Choosing the right image gallery format for your website
Classic slideshow? Thumbnail grid perhaps? When it comes showing images on a website, there are options to consider. We’ve looked at the benefits of all these techniques so you can decide which format will best display your images.
The Vertical Stack
By far the simplest way of getting images onto the page, the vertical stack is the technique of choice for the modern blog. Images are as wide as the column there in, so you’ll usually get a nice big image.
There’s nothing more natural and immediate than scrolling down, so this method is as accessible as they come.
You might run the risk of portrait images being taller than the screen your using, so you might not see the entire image. Limit the maximum width of your column to remedy the issue.
If you only have a few images, too many and the endless scroll can get a bit dizzying.
Don’t fancy the long scroll? One of the benefits of a slideshow gallery is that they require no scrolling whatsoever. You can keep your gallery nice and tidy and all in one screen. Slideshows can introduce some movement to your page, especially if you make use of fade or slide transitions. Beware automatically rotating slideshows: they can be annoying to some.
You’ll need to make it obvious to people that there’s more than one image to see. So make sure you add some visual clues – thumbnails below or navigation controls will work well.
A fixed height slideshow is perfect for landscape images, but portrait images will be smaller. An adaptive height slideshow can also be a bit unruly and disorienting.
Landscape images, and keeping your interface in a single view.
A close relative to the regular slideshow, the carousel gives users a bit more of a clue that there are multiple images to flick through. There are a few ways it can done, but usually you’ll see a glimpse of the next/previous image at each side of the main image on display.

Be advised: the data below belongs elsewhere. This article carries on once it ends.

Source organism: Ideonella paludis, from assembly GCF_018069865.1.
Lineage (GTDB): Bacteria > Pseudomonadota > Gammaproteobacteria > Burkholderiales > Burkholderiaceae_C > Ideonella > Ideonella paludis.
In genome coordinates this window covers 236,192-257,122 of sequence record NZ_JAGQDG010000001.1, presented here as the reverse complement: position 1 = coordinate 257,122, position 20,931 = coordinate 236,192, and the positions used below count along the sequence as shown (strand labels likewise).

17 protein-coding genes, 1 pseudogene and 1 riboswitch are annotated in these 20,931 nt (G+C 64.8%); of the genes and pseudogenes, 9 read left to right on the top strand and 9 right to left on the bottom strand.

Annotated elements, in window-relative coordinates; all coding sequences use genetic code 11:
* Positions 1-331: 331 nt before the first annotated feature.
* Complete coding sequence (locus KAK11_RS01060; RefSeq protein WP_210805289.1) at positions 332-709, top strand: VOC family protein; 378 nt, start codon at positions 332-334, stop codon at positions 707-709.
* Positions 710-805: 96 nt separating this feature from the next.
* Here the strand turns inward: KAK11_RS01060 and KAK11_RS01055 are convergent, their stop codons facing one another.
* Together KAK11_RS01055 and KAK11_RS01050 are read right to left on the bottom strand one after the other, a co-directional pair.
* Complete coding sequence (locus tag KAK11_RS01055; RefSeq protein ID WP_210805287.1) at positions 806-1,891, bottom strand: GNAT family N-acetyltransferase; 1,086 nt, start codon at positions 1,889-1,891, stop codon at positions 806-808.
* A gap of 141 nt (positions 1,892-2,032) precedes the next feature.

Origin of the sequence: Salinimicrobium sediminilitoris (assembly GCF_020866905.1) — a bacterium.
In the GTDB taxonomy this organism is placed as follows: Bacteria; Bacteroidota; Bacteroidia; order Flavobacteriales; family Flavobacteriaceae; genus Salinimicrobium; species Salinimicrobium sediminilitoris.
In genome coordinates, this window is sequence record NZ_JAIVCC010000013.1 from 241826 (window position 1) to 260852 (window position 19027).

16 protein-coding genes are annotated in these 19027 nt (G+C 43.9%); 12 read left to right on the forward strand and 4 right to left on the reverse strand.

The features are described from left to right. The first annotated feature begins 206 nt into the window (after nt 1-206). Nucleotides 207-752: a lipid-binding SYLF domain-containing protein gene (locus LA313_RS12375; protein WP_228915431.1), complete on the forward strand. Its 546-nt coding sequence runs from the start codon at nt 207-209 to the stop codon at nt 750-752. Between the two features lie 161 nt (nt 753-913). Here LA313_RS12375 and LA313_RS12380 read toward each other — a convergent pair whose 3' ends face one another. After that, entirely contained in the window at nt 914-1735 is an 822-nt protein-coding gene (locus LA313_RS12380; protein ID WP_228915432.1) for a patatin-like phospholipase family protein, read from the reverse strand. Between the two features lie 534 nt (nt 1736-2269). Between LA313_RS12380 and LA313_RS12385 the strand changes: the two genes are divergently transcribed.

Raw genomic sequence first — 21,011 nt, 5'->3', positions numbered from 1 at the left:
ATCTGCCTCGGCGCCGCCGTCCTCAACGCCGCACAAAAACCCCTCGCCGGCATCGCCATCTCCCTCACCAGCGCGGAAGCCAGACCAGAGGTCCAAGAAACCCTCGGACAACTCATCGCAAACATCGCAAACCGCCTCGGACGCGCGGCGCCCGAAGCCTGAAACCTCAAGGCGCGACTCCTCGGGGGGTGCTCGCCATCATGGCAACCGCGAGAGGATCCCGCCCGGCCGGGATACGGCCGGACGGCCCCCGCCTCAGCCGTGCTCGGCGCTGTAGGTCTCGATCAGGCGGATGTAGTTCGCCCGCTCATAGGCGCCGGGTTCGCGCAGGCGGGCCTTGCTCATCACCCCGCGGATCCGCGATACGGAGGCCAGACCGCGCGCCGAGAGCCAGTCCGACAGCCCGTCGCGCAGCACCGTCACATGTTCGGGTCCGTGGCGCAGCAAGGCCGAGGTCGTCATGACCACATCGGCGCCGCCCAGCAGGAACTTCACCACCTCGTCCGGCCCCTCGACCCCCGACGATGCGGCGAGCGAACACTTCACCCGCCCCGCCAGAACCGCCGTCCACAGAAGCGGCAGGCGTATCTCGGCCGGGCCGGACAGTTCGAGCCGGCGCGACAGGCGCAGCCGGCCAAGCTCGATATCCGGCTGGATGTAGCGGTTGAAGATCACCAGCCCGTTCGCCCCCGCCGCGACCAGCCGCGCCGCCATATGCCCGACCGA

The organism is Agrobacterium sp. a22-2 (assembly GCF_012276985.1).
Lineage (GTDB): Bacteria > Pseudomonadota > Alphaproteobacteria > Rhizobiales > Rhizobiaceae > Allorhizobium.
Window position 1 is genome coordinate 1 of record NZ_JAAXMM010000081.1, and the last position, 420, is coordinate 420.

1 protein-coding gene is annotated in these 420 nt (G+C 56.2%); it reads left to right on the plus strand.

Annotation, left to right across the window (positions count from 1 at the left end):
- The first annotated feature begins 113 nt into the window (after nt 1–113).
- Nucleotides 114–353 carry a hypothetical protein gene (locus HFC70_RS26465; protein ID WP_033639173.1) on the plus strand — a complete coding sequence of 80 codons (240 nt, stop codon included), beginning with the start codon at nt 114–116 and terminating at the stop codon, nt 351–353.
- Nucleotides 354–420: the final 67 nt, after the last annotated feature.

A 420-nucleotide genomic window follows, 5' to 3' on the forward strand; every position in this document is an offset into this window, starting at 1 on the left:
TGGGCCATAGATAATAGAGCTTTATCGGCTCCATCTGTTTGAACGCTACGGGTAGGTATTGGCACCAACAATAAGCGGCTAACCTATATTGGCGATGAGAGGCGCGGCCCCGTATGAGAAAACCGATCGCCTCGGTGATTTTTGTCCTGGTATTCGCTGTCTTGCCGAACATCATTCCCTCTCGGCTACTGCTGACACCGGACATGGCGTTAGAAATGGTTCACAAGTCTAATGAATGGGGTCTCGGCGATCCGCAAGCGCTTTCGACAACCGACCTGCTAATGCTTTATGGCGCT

A lot more intuitive to use, and good if you don’t want navigation controls covering up your image.
Again, it depends on whether it’s fixed height or not, but portrait images could be quite small.
Landscape images with minimal navigation.
The grid layout is perfect for quickly searching through a large collection of images. Click on any Image and it will pop-up at a larger size.
It’s a much more useful interface for browsing lots of images, as the eye can dart round the page and quickly move on.
Work equally well.
Showing a large quantity of only landscape or portrait images.
The mosaic thumbnail grid has risen to popularity thanks to sites like Pinterest and for good reason. It’s a good way to show a mix of landscape and portrait images that can quickly be scanned by the eye. See it in action on the Pinterest website.
Good for browsing lots of images.
Portrait images fit nicely in the grid and can be enlarged and shown at a larger size.
Showing a large quantity and mix of landscape and portrait images.
The Full-screen Takeover
Large pop up images have been around for a long time, and you can often see the page you left behind through some sort of transparent overlay. But there’s a growing trend for pop up galleries that take over the entire screen and feel much more immersive. See it in action on the Guardian website.
An immersive experience often including navigation controls.
Will be big!
Showing any proportion of image as large as possible.
How to decide
Look at the images you have to work with, are they all landscape, perhaps a 50/50 mix of portrait. You might have lots of images or just a few. Take a content first approach and choose a gallery that fits with the images you have.
We hope this will give you some food for thought when planning your next online image gallery!